It’s to the Mercury Music Prize’s credit that it brings attention to artists such as Villagers, whose album Becoming A Jackal might otherwise have slipped under the radar in a burgeoning folk-rock scene.
That 27 year-old Dublin songwriter Conor O’Brien is a special talent is clear from the start of this show – the first in the tunnel beneath the Old Vic Theatre. The venue, whose Victorian brickwork and damp smell creates an instant spooky sense of adventure, proves of great use to O’Brien, enhancing the many hair-raising moments that ensue.
O’Brien has been performing in bands in Ireland since his early teens, and he is as fully at ease when accompanied by his four musician friends as he is armed with just his acoustic guitar – and a dose of genuine humour makes him instantly likeable. But although his songs all boast the lyrical talent of a poet, sung with the cracked sensitivity of Conor Oberst of Bright Eyes, it’s when he makes use of the band for his intricate arrangements, that he transforms what could just be delicate ballads, so ubiquitous among young singer songwriters, into haunting pieces of unsettling quality that set him apart and into the mind of the listener.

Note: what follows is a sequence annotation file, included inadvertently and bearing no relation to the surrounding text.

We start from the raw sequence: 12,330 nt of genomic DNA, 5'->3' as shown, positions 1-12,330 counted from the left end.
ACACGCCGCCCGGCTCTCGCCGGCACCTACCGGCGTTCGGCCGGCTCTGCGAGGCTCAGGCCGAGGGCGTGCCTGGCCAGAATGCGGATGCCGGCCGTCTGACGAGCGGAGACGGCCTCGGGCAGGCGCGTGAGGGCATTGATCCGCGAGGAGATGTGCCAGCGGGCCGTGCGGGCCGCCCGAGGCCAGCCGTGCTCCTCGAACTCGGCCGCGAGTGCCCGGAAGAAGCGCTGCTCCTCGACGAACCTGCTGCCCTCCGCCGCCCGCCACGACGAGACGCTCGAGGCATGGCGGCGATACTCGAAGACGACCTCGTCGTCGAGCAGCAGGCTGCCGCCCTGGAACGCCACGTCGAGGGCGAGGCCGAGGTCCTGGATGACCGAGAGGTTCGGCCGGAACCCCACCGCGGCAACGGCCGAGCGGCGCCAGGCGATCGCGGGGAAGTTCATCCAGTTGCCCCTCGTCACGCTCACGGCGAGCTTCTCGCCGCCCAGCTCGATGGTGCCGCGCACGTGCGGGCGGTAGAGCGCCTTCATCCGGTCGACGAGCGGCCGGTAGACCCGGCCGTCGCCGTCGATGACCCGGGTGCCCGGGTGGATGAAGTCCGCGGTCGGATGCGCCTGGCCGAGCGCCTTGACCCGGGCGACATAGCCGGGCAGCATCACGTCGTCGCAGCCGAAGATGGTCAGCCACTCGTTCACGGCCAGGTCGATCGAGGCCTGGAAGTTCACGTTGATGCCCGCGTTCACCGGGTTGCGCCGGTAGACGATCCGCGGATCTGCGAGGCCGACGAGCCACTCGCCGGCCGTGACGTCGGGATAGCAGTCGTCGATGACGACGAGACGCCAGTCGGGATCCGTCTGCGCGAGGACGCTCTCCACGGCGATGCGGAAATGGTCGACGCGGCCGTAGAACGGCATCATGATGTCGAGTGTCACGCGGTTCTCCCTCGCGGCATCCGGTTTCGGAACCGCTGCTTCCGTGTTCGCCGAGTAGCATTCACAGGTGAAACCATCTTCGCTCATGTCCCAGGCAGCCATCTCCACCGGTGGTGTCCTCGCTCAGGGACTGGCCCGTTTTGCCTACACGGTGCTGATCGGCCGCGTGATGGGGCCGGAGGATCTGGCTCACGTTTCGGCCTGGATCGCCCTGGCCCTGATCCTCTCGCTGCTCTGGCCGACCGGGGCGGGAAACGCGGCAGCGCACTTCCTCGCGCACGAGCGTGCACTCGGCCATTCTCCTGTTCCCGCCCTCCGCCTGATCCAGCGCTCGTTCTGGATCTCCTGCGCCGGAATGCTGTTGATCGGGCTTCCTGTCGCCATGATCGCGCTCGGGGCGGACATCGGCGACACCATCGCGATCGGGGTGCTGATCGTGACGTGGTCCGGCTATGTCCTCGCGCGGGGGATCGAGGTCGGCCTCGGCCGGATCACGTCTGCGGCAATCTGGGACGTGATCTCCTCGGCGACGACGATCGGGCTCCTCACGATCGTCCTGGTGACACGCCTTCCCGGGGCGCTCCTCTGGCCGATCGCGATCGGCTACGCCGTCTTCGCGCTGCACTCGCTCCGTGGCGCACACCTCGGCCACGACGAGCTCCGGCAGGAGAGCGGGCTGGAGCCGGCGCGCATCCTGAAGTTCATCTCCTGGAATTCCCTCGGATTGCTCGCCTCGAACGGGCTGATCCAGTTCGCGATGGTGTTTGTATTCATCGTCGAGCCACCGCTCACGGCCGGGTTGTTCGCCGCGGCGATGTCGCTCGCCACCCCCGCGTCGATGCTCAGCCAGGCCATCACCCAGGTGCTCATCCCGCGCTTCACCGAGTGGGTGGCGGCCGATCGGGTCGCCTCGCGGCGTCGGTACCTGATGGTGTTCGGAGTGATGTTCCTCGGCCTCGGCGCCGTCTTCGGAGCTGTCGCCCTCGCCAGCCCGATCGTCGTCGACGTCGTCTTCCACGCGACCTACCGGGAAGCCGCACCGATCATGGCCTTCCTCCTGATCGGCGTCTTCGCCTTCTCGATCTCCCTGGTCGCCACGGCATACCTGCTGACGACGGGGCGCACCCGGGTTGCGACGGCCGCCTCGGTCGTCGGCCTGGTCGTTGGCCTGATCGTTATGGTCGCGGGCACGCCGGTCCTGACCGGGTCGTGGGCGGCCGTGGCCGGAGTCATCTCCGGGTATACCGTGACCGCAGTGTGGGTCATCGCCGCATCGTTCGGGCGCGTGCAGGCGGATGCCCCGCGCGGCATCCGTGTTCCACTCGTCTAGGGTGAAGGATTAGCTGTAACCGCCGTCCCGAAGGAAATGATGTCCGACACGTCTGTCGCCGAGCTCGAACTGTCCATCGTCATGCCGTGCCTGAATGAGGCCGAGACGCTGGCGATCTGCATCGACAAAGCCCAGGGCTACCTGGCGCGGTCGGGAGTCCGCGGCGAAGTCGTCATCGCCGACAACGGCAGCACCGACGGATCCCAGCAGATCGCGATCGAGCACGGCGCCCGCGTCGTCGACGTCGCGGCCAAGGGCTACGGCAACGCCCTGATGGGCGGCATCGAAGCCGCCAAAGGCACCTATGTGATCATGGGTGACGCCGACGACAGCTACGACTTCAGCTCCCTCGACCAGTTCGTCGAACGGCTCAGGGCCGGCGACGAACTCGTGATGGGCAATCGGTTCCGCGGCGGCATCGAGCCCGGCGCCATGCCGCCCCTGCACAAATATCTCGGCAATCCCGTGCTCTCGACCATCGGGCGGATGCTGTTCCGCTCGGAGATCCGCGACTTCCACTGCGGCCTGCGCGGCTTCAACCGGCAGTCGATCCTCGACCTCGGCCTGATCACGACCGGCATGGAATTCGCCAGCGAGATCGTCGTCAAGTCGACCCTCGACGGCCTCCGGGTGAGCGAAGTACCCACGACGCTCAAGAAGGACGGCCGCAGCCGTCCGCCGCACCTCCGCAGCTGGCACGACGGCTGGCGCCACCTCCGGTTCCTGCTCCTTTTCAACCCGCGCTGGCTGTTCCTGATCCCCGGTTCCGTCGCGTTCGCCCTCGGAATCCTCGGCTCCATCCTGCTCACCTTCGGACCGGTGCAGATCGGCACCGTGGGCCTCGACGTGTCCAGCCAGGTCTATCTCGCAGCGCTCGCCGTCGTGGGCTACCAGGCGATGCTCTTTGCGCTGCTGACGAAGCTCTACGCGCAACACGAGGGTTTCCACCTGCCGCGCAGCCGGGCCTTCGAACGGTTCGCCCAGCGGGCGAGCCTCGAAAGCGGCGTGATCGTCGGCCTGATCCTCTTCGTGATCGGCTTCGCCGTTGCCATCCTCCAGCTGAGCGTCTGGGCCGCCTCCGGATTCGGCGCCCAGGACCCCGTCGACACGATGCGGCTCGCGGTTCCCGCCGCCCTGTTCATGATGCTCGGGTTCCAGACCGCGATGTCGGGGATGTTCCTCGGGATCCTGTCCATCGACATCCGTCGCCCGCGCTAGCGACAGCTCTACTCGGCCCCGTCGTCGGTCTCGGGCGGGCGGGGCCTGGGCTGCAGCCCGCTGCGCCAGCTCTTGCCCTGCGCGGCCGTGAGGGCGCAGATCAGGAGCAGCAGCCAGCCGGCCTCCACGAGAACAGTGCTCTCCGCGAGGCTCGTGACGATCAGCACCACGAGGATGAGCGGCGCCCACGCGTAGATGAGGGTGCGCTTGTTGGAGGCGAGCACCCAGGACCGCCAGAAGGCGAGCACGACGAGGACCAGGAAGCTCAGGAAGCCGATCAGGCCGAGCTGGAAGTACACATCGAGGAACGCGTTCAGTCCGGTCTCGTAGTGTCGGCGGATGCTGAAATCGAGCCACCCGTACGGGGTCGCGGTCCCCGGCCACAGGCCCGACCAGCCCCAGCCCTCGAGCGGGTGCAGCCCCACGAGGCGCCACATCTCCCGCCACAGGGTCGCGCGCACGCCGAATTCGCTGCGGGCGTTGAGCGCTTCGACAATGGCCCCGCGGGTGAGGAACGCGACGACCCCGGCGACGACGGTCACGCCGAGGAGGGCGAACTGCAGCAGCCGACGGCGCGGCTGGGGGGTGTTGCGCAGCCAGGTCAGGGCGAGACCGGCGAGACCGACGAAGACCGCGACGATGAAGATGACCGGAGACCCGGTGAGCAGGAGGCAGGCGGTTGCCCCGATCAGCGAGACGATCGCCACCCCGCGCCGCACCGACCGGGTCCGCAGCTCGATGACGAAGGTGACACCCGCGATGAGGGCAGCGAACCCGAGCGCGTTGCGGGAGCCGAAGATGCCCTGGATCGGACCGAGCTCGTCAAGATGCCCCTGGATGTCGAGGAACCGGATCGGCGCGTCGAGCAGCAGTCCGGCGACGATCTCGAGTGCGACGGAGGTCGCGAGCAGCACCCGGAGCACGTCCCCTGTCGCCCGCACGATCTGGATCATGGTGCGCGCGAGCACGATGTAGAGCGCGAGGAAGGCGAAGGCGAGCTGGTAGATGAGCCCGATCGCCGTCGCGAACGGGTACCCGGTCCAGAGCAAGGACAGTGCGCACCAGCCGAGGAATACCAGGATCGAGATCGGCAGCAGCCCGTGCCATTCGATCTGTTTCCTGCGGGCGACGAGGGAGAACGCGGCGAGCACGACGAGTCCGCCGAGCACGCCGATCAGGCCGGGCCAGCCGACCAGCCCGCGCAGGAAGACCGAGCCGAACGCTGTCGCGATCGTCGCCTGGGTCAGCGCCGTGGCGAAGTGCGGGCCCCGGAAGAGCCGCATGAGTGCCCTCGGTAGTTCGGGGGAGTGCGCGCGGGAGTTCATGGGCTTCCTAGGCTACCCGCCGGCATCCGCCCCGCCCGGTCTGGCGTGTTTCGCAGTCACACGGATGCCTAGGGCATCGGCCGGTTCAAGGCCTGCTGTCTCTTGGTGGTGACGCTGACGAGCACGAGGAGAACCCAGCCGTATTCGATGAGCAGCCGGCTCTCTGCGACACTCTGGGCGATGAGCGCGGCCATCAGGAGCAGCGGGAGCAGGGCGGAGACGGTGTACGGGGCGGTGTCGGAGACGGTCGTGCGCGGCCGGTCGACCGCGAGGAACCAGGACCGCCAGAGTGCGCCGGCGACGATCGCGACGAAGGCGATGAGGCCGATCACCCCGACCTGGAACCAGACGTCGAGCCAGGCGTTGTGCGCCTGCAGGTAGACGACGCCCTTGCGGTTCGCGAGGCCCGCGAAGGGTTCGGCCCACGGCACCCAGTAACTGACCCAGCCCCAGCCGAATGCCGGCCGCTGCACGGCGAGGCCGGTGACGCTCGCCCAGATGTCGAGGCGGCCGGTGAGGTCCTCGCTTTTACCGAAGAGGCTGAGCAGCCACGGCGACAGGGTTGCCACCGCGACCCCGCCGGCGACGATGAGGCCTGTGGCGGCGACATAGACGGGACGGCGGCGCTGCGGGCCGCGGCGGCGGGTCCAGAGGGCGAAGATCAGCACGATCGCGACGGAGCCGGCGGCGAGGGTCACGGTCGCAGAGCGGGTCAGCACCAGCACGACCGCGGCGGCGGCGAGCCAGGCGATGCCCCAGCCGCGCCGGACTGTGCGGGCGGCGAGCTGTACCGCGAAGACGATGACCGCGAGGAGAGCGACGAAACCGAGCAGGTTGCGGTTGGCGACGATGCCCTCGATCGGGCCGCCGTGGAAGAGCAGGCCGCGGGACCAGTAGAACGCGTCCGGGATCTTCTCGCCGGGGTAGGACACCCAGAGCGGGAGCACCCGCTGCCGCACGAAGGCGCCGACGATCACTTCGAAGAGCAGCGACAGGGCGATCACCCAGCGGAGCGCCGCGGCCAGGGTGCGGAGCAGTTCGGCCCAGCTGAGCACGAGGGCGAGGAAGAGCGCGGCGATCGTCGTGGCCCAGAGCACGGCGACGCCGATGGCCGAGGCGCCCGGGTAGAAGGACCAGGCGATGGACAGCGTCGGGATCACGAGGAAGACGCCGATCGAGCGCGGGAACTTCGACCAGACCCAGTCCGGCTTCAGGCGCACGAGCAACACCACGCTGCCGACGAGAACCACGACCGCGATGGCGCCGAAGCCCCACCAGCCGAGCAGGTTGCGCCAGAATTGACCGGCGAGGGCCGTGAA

The cascading piano and tambourine opening of the unsettling I Saw the Dead slides into ghostly howls and erratic drum beats, but all the while keeping the narrative and melodic thread in his darkest, most haunting moment. Impassioned delivery comes naturally to O’Brien but in Pieces, it’s on another level, as he howls his pain, which echoes through the tunnel.
Another highlight is the new single Ship of Promises, a track whose itchy drum beat recalls their Domino label mates and fellow Mercury nominees Wild Beasts, and the expansive indie rock sound of British Sea Power. O’Brien makes use of the vocals of his bandmates to simulate the chugging of a steamboat, with the bursts of dissonant harmonies vocals as the foghorns. This is a talent that deserves the ovation that he receives tonight and in the future.